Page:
- Ritual and Music of North China: Shawm Bands in Shanxi
For a slender volume of 132 pages with annoyingly small font, this book packs a wealth of fascinating information on the lives and art of village musicians in a remote region of North China. Stephen Jones, ethnomusicologist and a professional Western early music violinist, has done extensive fieldwork on Chinese instrumental music since 1991 up to the present. He has previously published two books on Chinese folk instrumental ensembles, namely Folk Music of China: Living Instrumental Traditions (Oxford: Clarendon Press, 1995) and Plucking the Winds: Lives of Village Musicians, in Old and New China (Leiden, Netherlands: CHIME Foundation, 2004). This is his third book, an ethnography documenting the lives of rustic musicians and music making in the village life of Yanggao County, Shanxi Province. Yanggao County, a farming settlement in the northeastern tip of the province bordering Inner Mongolia, is one of the poorest farming regions of the North China plain. Unpaved, rutted, and earthen roadways (seen in the accompanying DVD) attest to its lack of advanced infrastructure. Today, the region is no longer threatened by famine, but it has seen none of the prosperity of coastal industrial and commercial regions except for the epidemic spread of television, mobile phones, and motorbikes.
The author succinctly summarizes the contents of the book in the foreword:
Part One explains the social and historical background by outlining the lives of shawm band musicians in modern times. Part Two looks at their main performing contexts: funerals and temple fairs. Part Three discusses musical features such as instruments, scales, and repertories.(p. viii)
Part 1 is divided into six sections in which a variety of interconnected topics are introduced. The first is a short introduction of the different musical genres of the region and the people's livelihood, mostly farming and coal mining—the dangerous, back-breaking, pick-and-shovel kind, prone to lethal mining accidents. At the same time, precisely because of the area's relative isolation, religious rituals and musical traditions associated with these rituals from pre-liberation times have survived the numerous political campaigns, including the Cultural Revolution (1968-1978), and are alive and well here. Also the classless society promised by Communism has not erased the lowly caste-like social position of ritual specialists and ritual musicians.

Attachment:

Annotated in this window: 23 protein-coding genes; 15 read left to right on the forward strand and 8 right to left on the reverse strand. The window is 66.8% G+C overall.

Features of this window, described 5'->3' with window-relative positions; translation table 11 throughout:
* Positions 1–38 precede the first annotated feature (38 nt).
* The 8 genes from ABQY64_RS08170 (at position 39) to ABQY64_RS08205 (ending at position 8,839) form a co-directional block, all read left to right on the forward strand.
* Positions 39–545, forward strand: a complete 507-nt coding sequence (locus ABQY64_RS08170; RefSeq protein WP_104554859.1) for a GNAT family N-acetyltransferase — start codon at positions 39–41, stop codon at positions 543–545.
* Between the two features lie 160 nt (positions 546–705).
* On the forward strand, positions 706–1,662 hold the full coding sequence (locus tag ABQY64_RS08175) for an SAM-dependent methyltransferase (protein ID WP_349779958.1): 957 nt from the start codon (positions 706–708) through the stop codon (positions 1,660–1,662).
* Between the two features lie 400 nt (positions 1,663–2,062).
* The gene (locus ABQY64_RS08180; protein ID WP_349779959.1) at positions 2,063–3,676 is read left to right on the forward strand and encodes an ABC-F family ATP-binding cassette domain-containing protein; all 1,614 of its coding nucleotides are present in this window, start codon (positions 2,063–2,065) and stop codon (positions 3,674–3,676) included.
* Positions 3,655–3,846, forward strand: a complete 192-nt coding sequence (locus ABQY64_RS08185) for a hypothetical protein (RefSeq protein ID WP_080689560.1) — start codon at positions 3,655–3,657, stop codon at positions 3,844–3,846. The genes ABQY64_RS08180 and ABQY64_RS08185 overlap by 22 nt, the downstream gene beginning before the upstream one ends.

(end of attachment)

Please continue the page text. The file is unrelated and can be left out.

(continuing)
As the book's title indicates, the shawm and its performers, including other instrumentalists and ritual practitioners centered on its use, are the focus of this book. The shawm, called suona in Chinese, is similar in structure to the Euro- Central Asian version, namely an end blown, double-reed instrument with a slender, tapered, cylindrical body made of wood, and a removable flared metal bell at the far end. The double reed attached to a metal mouth piece produces a plaintive and strident sound capable of penetrating far and wide when played during a ceremonial procession through streets and lanes. Suonas used in Yanggao County come in three pitch sizes: the lowest pitches (when all pitch holes are closed) E, F, [End Page 247] and G, respectively (p. 90). Curiously, the author omits any mention of the number of finger holes on the shawms that generate the notes, range, and mode/scales of the instruments. Shawms used in urban Chinese orchestras have eight finger holes along the tube, seven in front and one in back, but folk instruments may have different numbers. I am not able to ascertain the number of holes from the photographs in the book.
Two other melodic instruments used by band members are the mouth organ—sheng, a miniature organ-like instrument with a bowl-shaped body and a ring of pipes of different lengths protruding from it—and the guanzi. The sheng is similar to the organ: Reeds are fixed onto the pipes rather than the mouthpiece. Guanzi, literally "tube," has...